With this fresh start upon us, here are three of the ways I’m thinking about magnifying and measuring impact this year: revamping a theory of change, getting specific, and being realistic.
Resolution #1: Revamp Your Theory of Change
A theory of change is simply a way of capturing how you expect to achieve your mission. You have organizational goals, but what will you do to achieve those goals, and why do you think those activities are the right ones?
You may have seen complex logic models or full-page theories of change. But a strong theory of change doesn’t have to be complicated. In the most straightforward cases, your mission could be something like, “reducing childhood deaths from preventable diseases.” In this example, a basic theory of change could be: “we will achieve our goal by providing free vaccinations to children in the poorest places in the world.”
When you map out your theory of change, especially if you haven’t thought about it lately, don’t be surprised if you find assumptions and hidden steps that you sort-of kind-of knew were there, but haven’t really planned for. Use this as a chance to look for ways to test your assumptions via user testing, design thinking, or other methodologies (by the way: we can help with that!).
Finally, when you’re confident that you have a solid theory of change, make sure the entire team knows it too. That way, you’re all pulling in the same direction.
Resolution #2: Get Specific
We make a point to talk to our clients about their goals, so that we can make recommendations that help them achieve those goals. It’s easy to get away with talking about goals without specifics, like “increase vaccinations delivered.” And it can be intimidating to set targets, especially if some factors are out of your control.
Metrics can and should change annually. Let’s look at the vaccination example. In the first year, they might set a goal to administer 1 million vaccine doses. In the second year, they might set a goal to administer 1.2 million doses and to have at least 50% of those be part of a complete series.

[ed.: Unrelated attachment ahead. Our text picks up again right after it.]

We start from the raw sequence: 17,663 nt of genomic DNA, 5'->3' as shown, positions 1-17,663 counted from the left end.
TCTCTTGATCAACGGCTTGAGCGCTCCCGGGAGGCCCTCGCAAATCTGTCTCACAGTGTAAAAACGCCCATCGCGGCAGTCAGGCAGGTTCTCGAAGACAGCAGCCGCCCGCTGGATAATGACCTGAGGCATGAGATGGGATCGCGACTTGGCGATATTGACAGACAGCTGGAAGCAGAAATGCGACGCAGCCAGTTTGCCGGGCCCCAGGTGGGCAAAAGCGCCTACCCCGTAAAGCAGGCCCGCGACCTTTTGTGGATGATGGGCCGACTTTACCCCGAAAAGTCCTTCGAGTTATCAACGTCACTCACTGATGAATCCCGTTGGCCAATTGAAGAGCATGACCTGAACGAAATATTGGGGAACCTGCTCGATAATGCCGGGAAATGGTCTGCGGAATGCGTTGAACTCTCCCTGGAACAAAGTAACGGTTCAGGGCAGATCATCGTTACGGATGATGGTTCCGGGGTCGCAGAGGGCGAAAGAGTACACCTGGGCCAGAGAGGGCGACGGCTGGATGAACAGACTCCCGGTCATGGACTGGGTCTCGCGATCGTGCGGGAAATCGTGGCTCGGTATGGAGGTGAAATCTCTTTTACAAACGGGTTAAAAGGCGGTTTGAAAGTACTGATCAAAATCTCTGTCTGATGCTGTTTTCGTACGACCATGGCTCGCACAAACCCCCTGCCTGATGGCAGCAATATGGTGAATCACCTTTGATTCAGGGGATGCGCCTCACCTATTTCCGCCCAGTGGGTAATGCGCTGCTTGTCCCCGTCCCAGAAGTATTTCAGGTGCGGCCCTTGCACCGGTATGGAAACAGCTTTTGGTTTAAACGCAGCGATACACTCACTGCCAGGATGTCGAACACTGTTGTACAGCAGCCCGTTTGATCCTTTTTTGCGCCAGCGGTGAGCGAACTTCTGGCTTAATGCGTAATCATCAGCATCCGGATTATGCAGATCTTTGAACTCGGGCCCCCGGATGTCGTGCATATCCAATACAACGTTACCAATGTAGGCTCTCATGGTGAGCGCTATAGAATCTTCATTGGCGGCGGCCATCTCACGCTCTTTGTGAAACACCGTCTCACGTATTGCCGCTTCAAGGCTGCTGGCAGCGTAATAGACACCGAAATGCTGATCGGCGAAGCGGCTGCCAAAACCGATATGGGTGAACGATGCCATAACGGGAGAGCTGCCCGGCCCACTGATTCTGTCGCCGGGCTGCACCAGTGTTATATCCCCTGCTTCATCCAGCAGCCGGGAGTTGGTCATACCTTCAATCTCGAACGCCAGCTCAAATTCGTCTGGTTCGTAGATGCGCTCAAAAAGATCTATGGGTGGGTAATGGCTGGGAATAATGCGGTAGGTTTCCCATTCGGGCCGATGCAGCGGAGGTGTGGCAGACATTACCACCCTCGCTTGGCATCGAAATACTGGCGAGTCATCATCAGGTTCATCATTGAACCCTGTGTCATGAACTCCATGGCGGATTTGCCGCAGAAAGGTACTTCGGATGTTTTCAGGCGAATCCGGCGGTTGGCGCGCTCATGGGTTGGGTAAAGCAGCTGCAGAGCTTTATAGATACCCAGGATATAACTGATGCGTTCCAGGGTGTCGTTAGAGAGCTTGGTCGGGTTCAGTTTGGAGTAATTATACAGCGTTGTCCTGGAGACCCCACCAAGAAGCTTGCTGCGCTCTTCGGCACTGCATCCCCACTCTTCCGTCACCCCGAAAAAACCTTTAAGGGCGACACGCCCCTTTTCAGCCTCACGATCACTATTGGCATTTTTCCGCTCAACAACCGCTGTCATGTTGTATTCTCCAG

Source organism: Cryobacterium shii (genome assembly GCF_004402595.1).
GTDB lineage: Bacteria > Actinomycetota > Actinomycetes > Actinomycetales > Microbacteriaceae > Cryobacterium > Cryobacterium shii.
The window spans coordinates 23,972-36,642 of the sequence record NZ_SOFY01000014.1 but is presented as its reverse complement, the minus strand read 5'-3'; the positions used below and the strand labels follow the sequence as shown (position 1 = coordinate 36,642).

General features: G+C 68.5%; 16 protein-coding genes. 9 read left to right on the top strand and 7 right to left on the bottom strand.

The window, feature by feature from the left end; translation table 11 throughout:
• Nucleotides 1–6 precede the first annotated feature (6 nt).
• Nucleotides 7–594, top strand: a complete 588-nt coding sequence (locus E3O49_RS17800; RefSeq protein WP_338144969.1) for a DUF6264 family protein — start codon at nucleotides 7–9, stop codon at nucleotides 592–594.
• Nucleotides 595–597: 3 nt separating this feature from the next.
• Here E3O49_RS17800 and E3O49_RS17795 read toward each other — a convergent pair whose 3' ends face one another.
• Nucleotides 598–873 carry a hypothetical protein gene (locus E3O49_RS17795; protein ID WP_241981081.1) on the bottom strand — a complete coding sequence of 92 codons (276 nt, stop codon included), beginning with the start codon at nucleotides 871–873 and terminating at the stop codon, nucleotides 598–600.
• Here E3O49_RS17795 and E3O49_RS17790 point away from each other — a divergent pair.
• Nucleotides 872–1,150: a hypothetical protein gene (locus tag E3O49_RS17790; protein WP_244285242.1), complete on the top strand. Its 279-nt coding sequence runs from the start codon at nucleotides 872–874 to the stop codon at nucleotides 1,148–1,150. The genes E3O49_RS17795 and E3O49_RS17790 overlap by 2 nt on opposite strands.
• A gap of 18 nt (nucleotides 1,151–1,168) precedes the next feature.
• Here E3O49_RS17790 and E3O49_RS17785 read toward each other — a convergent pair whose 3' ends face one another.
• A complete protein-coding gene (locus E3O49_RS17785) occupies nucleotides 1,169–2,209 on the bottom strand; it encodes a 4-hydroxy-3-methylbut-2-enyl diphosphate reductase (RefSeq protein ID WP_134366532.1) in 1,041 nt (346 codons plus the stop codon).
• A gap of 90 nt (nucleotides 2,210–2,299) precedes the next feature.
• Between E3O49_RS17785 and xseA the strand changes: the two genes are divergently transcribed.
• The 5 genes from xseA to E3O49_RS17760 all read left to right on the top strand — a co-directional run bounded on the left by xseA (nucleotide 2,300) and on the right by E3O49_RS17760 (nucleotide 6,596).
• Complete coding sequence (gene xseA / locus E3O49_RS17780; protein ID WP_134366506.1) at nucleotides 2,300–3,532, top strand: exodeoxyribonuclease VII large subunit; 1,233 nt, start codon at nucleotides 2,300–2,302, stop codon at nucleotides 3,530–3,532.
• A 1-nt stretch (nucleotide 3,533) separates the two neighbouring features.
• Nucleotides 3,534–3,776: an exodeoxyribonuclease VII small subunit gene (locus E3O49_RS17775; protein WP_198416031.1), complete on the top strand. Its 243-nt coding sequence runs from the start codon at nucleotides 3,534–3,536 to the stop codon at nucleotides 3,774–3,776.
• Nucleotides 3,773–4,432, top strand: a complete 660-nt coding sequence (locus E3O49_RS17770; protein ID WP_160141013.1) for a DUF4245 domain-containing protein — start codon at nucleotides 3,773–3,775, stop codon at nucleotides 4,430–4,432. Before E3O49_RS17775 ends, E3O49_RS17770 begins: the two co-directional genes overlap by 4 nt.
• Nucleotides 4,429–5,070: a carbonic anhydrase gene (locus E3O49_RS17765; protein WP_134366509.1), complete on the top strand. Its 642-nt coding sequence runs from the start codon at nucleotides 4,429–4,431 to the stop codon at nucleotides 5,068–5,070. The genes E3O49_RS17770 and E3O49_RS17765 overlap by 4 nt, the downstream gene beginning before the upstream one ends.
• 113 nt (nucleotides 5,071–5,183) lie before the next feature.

Setting specific goals also ensures that you’re measuring your baseline. Check out some ideas for what to measure.
Resolution #3: Don’t Overdo It
Finally, make sure your effort is proportional to the value you get from understanding your impact. The nonprofit field is wrestling with this challenge: we know we need to be able to demonstrate impact and value, but we also know that truly mapping impact can be costly and challenging.
You can get really valuable data without sinking your time and money into trying to prove causal linkages. Just reading all the countless tools, articles, studies, and blog posts about measuring impact would take more time than anyone has lying around. As with all things, the area where you’ll have the most return on investment (ROI) is where the effort is low, but the data and data quality are high. This might mean simplifying the ways you measure donor engagement, for example, and spending more time and energy assessing your progress toward your core mission.
With that, I’ll leave you with a few impact guidelines:
- Segment your metrics. At Forum One, we often segment advocacy and fundraising metrics into three categories: awareness, engagement, and action. Of course, you’ll have other sorts of metrics for direct service and other kinds of work.
- Set a realistic number of goals. Hone in on 3-5 for the year, and revisit them regularly — at least once a quarter — to measure your progress.
- Map out your touch points. Once you have the theory of change for your organization, take some time to map out how it trickles down to your program(s) and/or department(s). The documentation process will help you refine your strategy.
Once you’ve checked off your New Year’s resolutions, take the next step and plan your content strategy to support your impact goals.
We can help. Get in touch today.